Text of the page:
• (c) Resistance of conductive membranes with both glutaraldehyde and lysozyme attached; and
      • (d) Resistance of conductive membranes with glutaraldehyde, lysozyme and different concentrations of antibody attached;
  • Each of these experiments were run on a set of three to four different membranes prepared by the same process to assess the repeatability of the results and the accuracy thereof. The data from each test was interpreted and a graph displaying the resistance over time plotted.
  • In the plots shown in the results section below, the measurements between the experimental start time, which is the moment that a solution is delivered to the membrane across which a voltage is applied, and one minute are not shown. It was found that the addition of the solution during this time period resulted in anomalous and erratic resistance measurements which were non-linear. The anomalous readings are to be expected, as it is difficult to control the rate of the delivery of the solutions onto the membrane.
  • 8. Qualitative Tests Conducted to Confirm Binding of Anti-Lysozyme Antibodies to Lysozyme Immobilized on a Membrane
  • Positive binding of the antibodies to the protein and thus to the membrane was confirmed by staining the microfibers of the membrane with a secondary fluorescent antibody in a separate experiment. Following the immobilization of lysozyme onto the membrane, the membrane was placed in a container containing 200 μl of 313.6 μg/ml anti-lysozyme antibody solution and incubated at 4° C. for an hour. The membrane was then thoroughly washed with 1×PBS to remove any excess anti-lysozyme antibodies that did not bind to the lysozyme. The following steps were then carried out in a dark room due to the light sensitivity of the fluorochromes in the reagents. 200 μl of the secondary antibody, Alexa Fluor 488 (Invitrogen), was delivered onto the membrane and the membrane was incubated at room temperature for an hour before again being washed with 1×PBS and left to dry. Treated samples were then stored in a light sensitive container. Confirmation of positive binding of the protein to the fiber and the primary antibody to the protein was established using a fluorescent confocal microscope (Zeiss LSM780 confocal microscope). Positive and control images were captured with the 40× objective and the fluorescence and phase contrast overlays were qualitatively assessed. The fluorescent secondary antibodies immobilized on microfibers of the membrane are clearly visible on the images taken.
  • Experimental Results
  • (a) Resistance of the Membrane with the Conductive Coating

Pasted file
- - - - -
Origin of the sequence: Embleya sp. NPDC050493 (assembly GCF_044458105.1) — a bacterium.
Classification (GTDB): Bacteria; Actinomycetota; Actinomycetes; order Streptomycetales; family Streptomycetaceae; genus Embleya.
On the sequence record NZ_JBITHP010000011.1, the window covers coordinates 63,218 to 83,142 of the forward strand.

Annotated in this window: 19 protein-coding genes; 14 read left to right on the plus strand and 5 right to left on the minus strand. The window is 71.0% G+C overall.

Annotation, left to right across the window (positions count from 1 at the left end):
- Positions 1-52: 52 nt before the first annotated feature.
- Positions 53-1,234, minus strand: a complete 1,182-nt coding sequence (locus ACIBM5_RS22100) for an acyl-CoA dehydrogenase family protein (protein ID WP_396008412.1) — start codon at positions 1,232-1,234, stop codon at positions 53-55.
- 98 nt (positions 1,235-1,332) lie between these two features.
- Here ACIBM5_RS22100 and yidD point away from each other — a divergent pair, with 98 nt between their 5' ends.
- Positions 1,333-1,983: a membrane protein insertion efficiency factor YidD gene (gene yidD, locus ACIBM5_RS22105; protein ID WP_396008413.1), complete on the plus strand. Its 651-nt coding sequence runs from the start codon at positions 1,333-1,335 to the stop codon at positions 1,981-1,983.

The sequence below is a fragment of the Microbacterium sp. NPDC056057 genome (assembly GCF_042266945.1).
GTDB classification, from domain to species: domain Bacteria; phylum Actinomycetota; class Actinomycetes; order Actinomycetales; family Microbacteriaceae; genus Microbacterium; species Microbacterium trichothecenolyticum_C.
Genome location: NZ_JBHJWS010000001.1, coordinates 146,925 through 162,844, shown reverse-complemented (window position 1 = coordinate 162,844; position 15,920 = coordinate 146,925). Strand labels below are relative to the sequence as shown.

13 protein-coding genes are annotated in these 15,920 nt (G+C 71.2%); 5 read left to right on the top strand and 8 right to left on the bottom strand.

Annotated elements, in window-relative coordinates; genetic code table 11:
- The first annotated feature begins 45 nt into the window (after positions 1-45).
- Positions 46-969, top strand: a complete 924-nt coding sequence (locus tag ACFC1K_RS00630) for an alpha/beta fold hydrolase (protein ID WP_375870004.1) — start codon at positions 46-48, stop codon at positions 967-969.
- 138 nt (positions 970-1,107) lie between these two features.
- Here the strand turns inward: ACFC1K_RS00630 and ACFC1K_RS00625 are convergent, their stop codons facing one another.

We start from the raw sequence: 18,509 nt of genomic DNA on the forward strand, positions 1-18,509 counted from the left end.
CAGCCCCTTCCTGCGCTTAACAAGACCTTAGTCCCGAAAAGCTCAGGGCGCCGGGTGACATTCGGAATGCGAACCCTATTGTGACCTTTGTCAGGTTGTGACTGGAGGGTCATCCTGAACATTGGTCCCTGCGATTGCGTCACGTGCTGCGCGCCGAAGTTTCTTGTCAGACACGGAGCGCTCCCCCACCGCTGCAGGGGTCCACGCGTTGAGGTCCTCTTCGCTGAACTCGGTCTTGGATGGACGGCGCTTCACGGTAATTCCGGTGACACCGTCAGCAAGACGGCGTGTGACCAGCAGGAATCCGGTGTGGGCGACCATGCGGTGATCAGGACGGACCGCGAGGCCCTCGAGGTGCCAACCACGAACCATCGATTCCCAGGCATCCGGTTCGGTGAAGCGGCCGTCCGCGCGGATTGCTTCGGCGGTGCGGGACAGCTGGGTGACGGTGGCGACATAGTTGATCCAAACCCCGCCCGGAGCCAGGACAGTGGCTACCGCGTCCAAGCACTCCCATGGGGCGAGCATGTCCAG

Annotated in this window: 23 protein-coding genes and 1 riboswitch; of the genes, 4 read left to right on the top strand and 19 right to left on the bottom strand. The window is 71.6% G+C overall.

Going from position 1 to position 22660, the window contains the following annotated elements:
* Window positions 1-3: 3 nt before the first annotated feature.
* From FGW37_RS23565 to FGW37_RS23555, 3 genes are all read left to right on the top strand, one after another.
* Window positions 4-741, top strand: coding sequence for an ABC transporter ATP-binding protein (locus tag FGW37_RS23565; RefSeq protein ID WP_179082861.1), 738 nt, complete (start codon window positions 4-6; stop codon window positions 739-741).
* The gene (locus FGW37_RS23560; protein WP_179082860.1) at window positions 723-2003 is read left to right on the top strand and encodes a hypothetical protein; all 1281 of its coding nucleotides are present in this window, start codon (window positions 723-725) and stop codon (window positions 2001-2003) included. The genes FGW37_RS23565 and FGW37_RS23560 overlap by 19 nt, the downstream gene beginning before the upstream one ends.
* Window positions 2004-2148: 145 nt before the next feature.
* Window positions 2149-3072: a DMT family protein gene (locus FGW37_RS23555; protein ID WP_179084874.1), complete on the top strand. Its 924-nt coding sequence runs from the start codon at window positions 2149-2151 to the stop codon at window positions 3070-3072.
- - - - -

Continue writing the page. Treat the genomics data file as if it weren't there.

• In the first experiment, the resistance, calculated from the voltage drop across three membranes coated with the conductive coating, were measured over 20 minutes. The three membranes were prepared by the same process described above at 1. The resistance as a function of time of the three membrane are plotted in FIG. 11. Linear trend lines were fitted to each set of data (membrane 1 (1001): y=3.7511x+238.98R2=0.9231, membrane 2 (1002): y=2.4567x+135.48R2=0.9712, membrane 3 (1003): y=2.5994x+217.12R2=0.9336)). An increase in resistance, or decrease in conductivity, over time is observed for each membrane. The initial resistance and the rate of increase in resistance in the plots are more or less similar for the different membranes.
  • Following the coating the sheets with conductive reagents, membrane resistance values of as low as 140Ω per 17 mm were achieved. 17 mm is the standardized distance over which measurements were taken. Although low resistances were achieved, the resistance of the three membranes prepared varied between 140Ω and 300Ω over the 17 mm distance. It is foreseen that this variance may be reduced by automatization of the membrane preparation process.
  • The steady increase in resistance over time, shown in FIG. 11, occurs even though no additional solutions or reagents were applied to the membrane during measurements. The applicant believes the increase in the resistance is caused by interactions of the copper electrodes, and the salts present on the membrane such as the iron(III)chloride, sodium chloride (NaCl), potassium chloride (KCl), sodium phosphate (Na2HPO4) and potassium phosphate (KH2PO4) derived from the PBS solution which was applied to the membrane before all measurements.